### Area

Area
Name of unit Symbol Definition Relation to SI units
acre ac ≡ 10 sq ch = 4840 sq yd = 4046.856 422 4 m²
are a ≡ 100 m²
barn b ≡ 10−28
barony   ≡ 4000 ac = 1.618 742 568 96×107
board bd ≡ 1 in × 1 ft = 7.741 92×10−3
boiler horsepower equivalent direct radiation bhp EDR ≡ (1 ft²) (1 bhp) / (240 BTUIT/h) ≈ 12.958 174 m²
circular inch circ in ≡ π/4 sq in ≈ 5.067 075×10−4
circular mil; circular thou circ mil ≡ π/4 mil² ≈ 5.067 075×10−10
cord   ≡ 192 bd = 1.486 448 64 m²
dunam   ≡ 1000 m² = 1000 m²
hectare ha ≡ 10 000 m² = 10 000 m²
hide   ≡ 100 ac = 4.046 856 422 4×105
rood ro ≡ ¼ ac = 1011.714 105 6 m²
square chain sq ch ≡ 1 sq ch = 404.685 642 24 m²
square foot sq ft ≡ 1 sq ft = 9.290 304×10−2
square inch sq in ≡ 1 sq in = 6.4516×10−4
square kilometre km² ≡ 1 km² = 106
square link sq lnk ≡ 1 lnk² = 4.046 856 422 4×10−2
square metre (SI unit) ≡ 1 m × 1 m = 1 m²
square mil; square thou sq mil ≡ 1 sq mil = 6.4516×10−10
square mile; section sq mi ≡ 1 sq mi = 2.589 988 110 336×106
square rod/pole/perch sq rd ≡ 1 sq rd = 25.292 852 64 m²
square U.S. Survey foot sq ft ≡ 1 sq ft (US) ≈ 9.290 341 161 327 49×10-2
square U.S. Survey mile sq mi ≡ 1 sq mi (US) ≈ 2.589 998×106
square yard sq yd ≡ 1 sq yd = 0.836 127 36 m²
stremma   ≡ 1000 m² = 1000 m²
township   ≡ 36 sq mi (US) ≈ 9.323 994×107
yardland   ≡ 30 ac = 1.214 056 926 72×105

### Volume

Volume
Name of unit Symbol Definition Relation to SI units
acre foot ac ft ≡ 1 ac x 1 ft = 43560 ft³ = 1233.5 m³
cubic metre (SI unit) ≡ 1 m × 1 m × 1 m = 1 m³
litre L ≡ 1 dm³ [5] = 0.001 m³
lambda λ ≡ 1 mm³ = 1 ×10−9
drop (metric)   ≡ 1/20 mL = 5 ×10−9
minim (Imperial) min ≡ 1/480 fl oz (Imp) = 1/60 fl dr (Imp) ≈ 5.9 193 880 208 333 ×10−9
minim (U.S.) min ≡ 1/480 US fl oz = 1/60 US fl dr = 6.1 611 519 921 875 ×10−9
drop (U.S.) (alt) gtt ≡ 1/456 US fl oz ≈ 6.4 854 231 ×10−9
drop (Imperial) (alt) gtt ≡ 1/1824 gi (Imp) ≈ 7.7 886 684 ×10−9
drop (U.S.) gtt ≡ 1/360 US fl oz = 8.2 148 693 229 16 ×10−9
drop (medical)   ≡ 1/12 mL = 83 ×10−9
drop (Imperial) gtt ≡ 1/288 fl oz (Imp) = 9.8 656 467 0138 ×10−9
dash (U.S.)   ≡ 1/96 US fl oz = ½ US pinch = 0.0308 057 599 609 375 ×10−6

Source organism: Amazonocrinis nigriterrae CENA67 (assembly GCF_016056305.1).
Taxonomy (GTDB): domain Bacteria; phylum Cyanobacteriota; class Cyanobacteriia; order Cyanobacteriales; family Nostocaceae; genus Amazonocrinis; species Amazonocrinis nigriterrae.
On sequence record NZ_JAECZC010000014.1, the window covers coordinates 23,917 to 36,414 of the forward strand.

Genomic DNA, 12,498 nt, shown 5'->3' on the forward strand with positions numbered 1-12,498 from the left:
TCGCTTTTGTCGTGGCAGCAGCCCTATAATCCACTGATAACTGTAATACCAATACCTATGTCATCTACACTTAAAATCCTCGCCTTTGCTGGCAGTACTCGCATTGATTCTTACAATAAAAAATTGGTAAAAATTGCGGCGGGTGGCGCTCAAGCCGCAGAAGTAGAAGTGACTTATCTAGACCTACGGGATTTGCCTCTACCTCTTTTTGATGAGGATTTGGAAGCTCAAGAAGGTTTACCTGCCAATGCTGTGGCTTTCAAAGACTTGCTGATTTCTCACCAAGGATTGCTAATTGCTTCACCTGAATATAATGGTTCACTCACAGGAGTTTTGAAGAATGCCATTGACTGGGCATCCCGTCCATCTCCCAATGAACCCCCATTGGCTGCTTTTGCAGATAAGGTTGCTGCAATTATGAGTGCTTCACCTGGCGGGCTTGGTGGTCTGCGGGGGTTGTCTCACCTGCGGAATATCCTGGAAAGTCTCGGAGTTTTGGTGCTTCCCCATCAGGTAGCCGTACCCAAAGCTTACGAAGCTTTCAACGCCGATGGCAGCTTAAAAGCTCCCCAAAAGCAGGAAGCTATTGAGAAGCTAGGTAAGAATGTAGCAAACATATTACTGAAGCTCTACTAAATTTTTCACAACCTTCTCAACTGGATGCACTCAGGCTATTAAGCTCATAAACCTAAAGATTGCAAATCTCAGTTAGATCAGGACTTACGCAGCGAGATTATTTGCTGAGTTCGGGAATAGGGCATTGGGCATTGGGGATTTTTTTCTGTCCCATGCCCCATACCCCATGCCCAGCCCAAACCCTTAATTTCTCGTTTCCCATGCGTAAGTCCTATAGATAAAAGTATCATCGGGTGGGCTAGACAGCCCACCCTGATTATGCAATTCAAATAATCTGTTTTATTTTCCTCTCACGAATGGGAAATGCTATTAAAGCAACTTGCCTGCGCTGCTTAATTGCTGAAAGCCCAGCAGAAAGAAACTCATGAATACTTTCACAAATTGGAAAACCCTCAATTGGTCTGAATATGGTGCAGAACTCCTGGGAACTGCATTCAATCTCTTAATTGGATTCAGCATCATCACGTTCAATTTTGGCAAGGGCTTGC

dash (Imperial)   ≡ 1/384 gi (Imp) = ½ pinch (Imp) = 0.0369 961 751 302 083 ×10−6
pinch (U.S.)   ≡ 1/48 US fl oz = ⅛ US tsp = 0.0616 115 199 218 75 ×10−6
pinch (Imperial)   ≡ 1/192 gi (Imp) = ⅛ tsp (Imp) = 0.0739 923 502 604 16 ×10−6
fluid scruple (Imperial) fl s ≡ 1/24 fl oz (Imp) = 0.1183 877 604 16 ×10−6
fluid drachm (Imperial) fl dr ≡ ⅛ fl oz (Imp) = 0.3551 632 812 5 ×10−6
fluid dram (U.S.); U.S. fluidram fl dr ≡ ⅛ US fl oz = 0.3696 691 195 312 5 ×10−6
teaspoon (Canadian) tsp ≡ 1/6 fl oz (Imp) ≈ 0.4735 510 416 667 ×10−6
teaspoon (U.S.) tsp ≡ 1/6 US fl oz = 0.4928 921 595 ×10−6
teaspoon (metric)   ≡ 0.5 ×10−6
teaspoon (Imperial) tsp ≡ 1/24 gi (Imp) = 0.5919 388 020 83 ×10−6
dessertspoon (Imperial)   ≡ 1/12 gi (Imp) = 1.1838 776 0416 ×10−6
tablespoon (Canadian) tbsp ≡ ½ fl oz (Imp) = 1.4206 531 25 ×10−6
tablespoon (U.S.) tbsp ≡ ½ US fl oz = 1.4786 764 782 5 ×10−6
tablespoon (metric)   ≡ 1.5 ×10−6
cubic inch cu in ≡ 1 cu in = 1.6387 064 ×10−6
tablespoon (Imperial) tbsp ≡ 5/8 fl oz (Imp) = 1.7758 164 0625 ×10−6
pony   ≡ 3/4 US fl oz = 2.218 014 717 187 5 ×10−6
fluid ounce (Imperial) fl oz (Imp) ≡ 1/160 gal (Imp) = 2.8413 062 5 ×10−6
fluid ounce (U.S.) US fl oz ≡ 1/128 gal (US) = 2.9573 529 5625 ×10−6
shot   ≡ 1 US fl oz = 2.9573 529 5625 ×10−6
jigger   ≡ 1½ US fl oz = 4.4360 294 343 75 ×10−6
gill (U.S.) gi (US) ≡ 4 US fl oz = 11.8294 118 25 ×10−6
gill (Imperial); Noggin gi (Imp); nog ≡ 5 fl oz (Imp) = 14.2065 312 5 ×10−6
cup (Canadian) c (CA) ≡ 8 fl oz (Imp) = 22.73045 ×10−6